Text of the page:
Draft outlook: Defensive end

This is one story in a series of position outlooks pertaining to the Oakland Raiders and the 2005 NFL draft. Today, we look at defensive end:

What the Raiders have: The Oakland Raiders move to a 3-4 defense was not the smashing success they envisioned.

The Raiders moved Warren Sapp from tackle to end when they signed him as a free agent and he produced just 2.5 sacks. Sapp looked, to put it mildly, unproductive at end. Some people argue that making a position change contributed to his uneasiness but Sapp was in a three-year statistical decline before Oakland signed him.

Oakland also tried Tyler Brayton, a defensive end by trade, at linebacker and that move did not pan out either. Brayton is clearly better suited to playing end.

The Raiders resigned Bobby Hamilton, who will never be a superstar but the 33-year old brings intangibles such as leadership. Oakland signed Derrick Burgess as a free agent but can it honestly expect a guy with 8.5 career sacks solve their pass rush woes?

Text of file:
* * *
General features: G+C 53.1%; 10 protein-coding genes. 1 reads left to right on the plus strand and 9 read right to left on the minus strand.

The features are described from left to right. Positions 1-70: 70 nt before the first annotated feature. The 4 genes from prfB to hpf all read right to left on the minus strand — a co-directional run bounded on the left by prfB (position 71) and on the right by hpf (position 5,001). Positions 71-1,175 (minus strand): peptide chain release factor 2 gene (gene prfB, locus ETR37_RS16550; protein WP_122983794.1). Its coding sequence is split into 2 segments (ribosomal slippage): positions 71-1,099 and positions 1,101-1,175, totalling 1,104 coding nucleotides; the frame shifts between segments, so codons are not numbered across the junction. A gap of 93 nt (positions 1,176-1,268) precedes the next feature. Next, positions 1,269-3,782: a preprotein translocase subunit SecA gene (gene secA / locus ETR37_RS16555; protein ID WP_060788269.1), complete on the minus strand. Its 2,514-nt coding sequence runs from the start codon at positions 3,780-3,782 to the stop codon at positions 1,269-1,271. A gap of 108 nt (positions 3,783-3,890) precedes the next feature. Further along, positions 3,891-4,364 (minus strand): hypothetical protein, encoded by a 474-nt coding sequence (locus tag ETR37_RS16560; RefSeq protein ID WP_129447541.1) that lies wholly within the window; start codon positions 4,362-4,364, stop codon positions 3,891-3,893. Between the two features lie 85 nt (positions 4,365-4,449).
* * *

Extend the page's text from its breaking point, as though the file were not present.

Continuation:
What the Raiders might do: To put it nicely, the Raiders need a pass rusher in the absolute worst possible way but will they get one? With the exception of a seven-sack performance against the immobile Drew Bledsoe in a game against Buffalo, Oakland's pass rush was the equivalent of Claude Reins.

Keep in mind, Oakland traded away the No. 7 overall pick in the draft to acquire wide receiver Randy Moss. In addition, quality pass rushers are also at a premium – meaning most every team needs one but it's the hardest to fill. Many people, when talking about quarterbacks, say for every Peyton Manning there's a Ryan Leaf. Pass rushers can be viewed the same way. For every Dwight Freeney there's Courtney Brown.

The earliest Oakland can hope to address this need is the second round. Various draft boards, including the Sporting News, have Wisconsin's Erasmus, Oklahoma's Dan Cody or Notre Dame's Jason Tuck as players who would be available for Oakland to take.

Vince D'Adamo can be reached at vdad7@yahoo.com


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